Next Episode of CAMPUS now available

Episode 10 of my podel (podcasted novel) CAMPUS: A Novel That Wants to Be a Musical is now available. This chapter features Dr. DAG, the chancellor of the Enchanted Campus, with its fairy godteachers, gnomes, dwarves, vampires, zombies and boojum (kind of like a yeti), among other assorted creatures, like teenagers, grumpy faculty members, and inept administrators. Dr. DAG has a regular afternoon liaison with his beautiful secretary Ms. Subowski, but it is NOT what you think.

If you have a poem, short story, or essay, why not submit it to my literary magazine, Teach. Write.: A Writing Teachers’ Literary Journal? You still have plenty of time! Submissions are open until September 1, for the Fall/Winter 2021 edition. See the submission guidelines for more information. I would love to read your work.

Mrs. Winkler Gets in Her Summer Groove

Episode 9 of CAMPUS: A Novel That Wants to Be a Musical is now available!

I had fun putting together this episode of my podel (podcasted novel)–CAMPUS: A Novel That Wants to Be a Musical. If you haven’t listened to all of the episodes, they are available all at the same place when you click on the link above. Many podcast platforms carry CAMPUS, so just search your favorite application.

If you like the show and are able, please consider becoming a supporter. I’m not looking to make any profit, but I would like to pay a composer and sound tech to help make the podcast better and maybe invest in some education (hey, there’s a novel idea), so I can improve my skills, just because. Wow! The support button is available on the podcast’s landing page at the link above.

In Episode 9, the plot thickens when we meet the villain of the piece. Oh, you thought it was Dr. DAG? What a lightweight! He’s nothing compared to Mr. M., who isn’t too pleased that the fairy godteachers have chosen Jack and Jill as their proteges and sprinkled them with fairy dust. He has his own plan for them, and it doesn’t include enlightenment or inspiration. 

The Spring~Summer 2021 edition of Teach. Write. A Writing Teachers’ Literary Journal is available free online. If you would like a print copy, they are available as well.

Maybe you are a writing teacher on summer break and would like to work on a writing project of your own. Why not consider writing a short story, poem, essay, or ten-minute drama to submit to Teach. Write.? I am accepting work for the 2021 Fall~Winter edition until September 1.

Although I prefer to publish the work of writing teachers of any kind, at any level, I am open to all writers and most genres. If you are interested, see my submission guidelines.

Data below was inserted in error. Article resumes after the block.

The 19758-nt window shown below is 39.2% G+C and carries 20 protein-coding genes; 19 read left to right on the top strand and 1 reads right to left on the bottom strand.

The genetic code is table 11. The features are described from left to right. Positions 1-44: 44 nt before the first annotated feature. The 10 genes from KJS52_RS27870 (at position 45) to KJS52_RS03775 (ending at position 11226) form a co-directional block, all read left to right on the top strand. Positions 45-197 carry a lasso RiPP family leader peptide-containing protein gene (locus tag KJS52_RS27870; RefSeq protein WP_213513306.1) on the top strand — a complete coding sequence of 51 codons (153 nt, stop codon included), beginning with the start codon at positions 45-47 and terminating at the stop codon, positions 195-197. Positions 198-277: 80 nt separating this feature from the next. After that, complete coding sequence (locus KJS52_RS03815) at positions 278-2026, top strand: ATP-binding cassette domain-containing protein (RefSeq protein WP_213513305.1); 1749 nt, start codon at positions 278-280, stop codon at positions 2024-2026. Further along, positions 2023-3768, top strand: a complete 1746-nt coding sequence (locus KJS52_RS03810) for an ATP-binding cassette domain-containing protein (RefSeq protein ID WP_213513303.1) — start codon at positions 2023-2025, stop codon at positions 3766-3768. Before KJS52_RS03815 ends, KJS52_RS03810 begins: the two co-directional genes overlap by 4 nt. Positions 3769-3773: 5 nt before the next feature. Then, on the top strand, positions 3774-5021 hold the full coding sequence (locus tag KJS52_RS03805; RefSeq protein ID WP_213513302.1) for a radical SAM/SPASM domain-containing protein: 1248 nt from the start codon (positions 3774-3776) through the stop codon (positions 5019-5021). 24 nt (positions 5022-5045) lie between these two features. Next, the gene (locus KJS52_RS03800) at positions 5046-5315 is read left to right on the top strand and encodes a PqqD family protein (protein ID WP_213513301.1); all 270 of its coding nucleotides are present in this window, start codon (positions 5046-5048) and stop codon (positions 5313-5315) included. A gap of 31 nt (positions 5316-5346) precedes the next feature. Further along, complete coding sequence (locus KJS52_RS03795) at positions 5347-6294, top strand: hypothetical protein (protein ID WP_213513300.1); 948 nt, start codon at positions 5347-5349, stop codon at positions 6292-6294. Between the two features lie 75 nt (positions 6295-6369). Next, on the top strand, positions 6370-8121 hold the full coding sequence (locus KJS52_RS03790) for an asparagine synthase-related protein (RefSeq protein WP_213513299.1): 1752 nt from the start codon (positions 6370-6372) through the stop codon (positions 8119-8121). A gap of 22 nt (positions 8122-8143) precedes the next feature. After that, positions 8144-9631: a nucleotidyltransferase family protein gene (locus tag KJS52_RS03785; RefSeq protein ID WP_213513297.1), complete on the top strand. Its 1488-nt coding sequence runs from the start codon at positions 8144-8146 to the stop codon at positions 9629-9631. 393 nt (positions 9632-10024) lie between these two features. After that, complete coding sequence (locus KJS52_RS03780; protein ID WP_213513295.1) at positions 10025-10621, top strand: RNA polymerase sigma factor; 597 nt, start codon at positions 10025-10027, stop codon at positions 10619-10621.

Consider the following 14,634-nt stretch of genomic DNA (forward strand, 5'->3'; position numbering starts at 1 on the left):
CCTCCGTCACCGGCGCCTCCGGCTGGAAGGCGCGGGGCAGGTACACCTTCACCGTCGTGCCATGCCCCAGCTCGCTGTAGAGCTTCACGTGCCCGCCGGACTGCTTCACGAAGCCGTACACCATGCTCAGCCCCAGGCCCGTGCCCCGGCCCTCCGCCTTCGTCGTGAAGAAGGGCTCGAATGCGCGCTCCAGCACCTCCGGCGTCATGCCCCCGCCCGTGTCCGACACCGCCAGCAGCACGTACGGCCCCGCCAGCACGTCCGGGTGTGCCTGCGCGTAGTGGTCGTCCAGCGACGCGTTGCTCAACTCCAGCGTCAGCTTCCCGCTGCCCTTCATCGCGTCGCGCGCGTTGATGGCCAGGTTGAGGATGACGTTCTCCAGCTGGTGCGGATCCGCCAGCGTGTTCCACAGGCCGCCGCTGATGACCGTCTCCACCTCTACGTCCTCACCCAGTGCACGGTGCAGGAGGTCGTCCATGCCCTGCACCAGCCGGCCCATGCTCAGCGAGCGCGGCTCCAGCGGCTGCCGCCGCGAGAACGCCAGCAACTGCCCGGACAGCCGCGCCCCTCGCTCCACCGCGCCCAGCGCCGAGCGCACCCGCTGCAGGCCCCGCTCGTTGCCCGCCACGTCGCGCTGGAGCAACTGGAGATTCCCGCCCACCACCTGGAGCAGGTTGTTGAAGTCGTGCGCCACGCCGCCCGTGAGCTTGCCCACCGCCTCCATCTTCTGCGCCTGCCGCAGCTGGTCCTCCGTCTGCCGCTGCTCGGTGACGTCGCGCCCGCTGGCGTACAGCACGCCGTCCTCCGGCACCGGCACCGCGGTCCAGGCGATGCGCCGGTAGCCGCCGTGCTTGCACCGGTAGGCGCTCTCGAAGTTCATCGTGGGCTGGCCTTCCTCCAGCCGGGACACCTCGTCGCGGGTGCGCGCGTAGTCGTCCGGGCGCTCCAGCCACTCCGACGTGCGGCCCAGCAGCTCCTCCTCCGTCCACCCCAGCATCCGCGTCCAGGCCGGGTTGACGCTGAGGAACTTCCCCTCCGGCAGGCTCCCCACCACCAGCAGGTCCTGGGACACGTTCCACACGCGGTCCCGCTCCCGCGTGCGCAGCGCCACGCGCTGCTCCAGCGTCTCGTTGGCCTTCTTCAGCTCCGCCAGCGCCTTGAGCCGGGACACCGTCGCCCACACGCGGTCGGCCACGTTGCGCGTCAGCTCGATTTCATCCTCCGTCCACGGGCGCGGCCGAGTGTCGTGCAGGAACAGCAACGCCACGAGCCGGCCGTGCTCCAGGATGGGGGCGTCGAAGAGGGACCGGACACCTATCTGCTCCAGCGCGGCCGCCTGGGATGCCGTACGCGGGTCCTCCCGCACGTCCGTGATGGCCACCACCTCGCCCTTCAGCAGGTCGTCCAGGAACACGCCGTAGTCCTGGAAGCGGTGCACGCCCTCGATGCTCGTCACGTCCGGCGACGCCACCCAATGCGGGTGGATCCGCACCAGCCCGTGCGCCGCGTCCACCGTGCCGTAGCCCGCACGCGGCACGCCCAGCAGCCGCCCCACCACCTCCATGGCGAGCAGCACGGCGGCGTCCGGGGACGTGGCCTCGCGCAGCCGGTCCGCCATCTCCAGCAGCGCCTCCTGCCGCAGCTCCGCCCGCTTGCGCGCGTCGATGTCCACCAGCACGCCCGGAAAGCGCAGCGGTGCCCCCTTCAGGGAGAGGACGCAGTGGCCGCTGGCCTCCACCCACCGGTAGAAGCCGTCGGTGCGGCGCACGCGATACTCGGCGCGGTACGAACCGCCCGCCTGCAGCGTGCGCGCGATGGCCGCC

I would love to read your work.

I am getting back into the reading groove as well. My nephew Timothy, whose blog, The Mugwump Diaries, I have mentioned in previous posts, gave me a book for my birthday that I am finally starting to read–Austerlitz by W. G. Sebald. I just started it so more about this interesting book that won the National Book Critics Circle Award in 2019 and has been listed as one of the top 100 novels of the 21st century.

I’m also reading a memoir, The Beauty in Breaking, by Michelle Harper for my Western Carolina University Alumni Book Club and Maranatha Road by my friend Heather Bell Adams. She has a second book out, so I need to get on the stick. I also sneak in a chapter now and then of one of my favorite British mystery writers books–Many Rivers to Cross by Peter Robinson.

I told everyone I would be mainly reading and writing this summer.

I didn’t lie.

More from the CAMPUS

Another frustrating day, so another installment from my musical in progress CAMPUS–a Satire of Higher Education in Appalachia. This song is sung by the arch villain of the piece–Mr. Mediocrity. An actor friend  living in Raleigh who did a reading there for me suggested I rename him Governor Mediocrity. I might just do that. Anyway, here it is, folks, me venting my spleen, yet again.

Bread and Circuses

By Katie Winkler

(from the musical CAMPUS)

I consider myself

A student of history

The Romans had power

That’s no mystery

But how did the elite

Keep their society replete

With ignorant masses and slave labor

Don’t forget the gladiators?

How did they keep them from starving

Or stop them from harping

About their miserable condition?

Do you know what the secret is?

I’ll tell you

Bread and Circuses

Bread and Circuses

They certainly do have their purposes

Everything will be just fine

If you keep them wined and dined

With a little food and relaxation

They’ll be ripe for some taxation

So give them

Bread and Circuses

Just not too much

I consider myself

A student of psychology

I sure know my way

Around society

Just a few things that they need

Enough to go out once a week

We keep open all McDonald’s

And Cracker Barrel too

These schmucks will pay good money

For that kind of food.

The finer restaurants need not fear

The rabble go to Red Lobster just once a year

Just give them

Bread and Circuses

Bread and Circuses

I’m sure that’s what the answer is

As long as we don’t discriminate

Denying advancement to every race

Enough bad food and home entertainment

Will keep the proper containment

So give them

Bread and Circuses

Only just enough

The secret to giving them satisfaction

Is lowering their expectations

This is the secret to our democracy

Let the rabble live long, long lives of mediocrity

Living on

Bread and Circuses

Bread and Circuses

If you want to know where the power is

Then open up your eyes

It’s the people who fill them with lies

That there’s no hope for anything more

When you’re born southern and poor

Just give them

Bread and Circuses

Bread and Circuses

Bread and Circuses

Then look away,

Look away

Look away

Dixieland.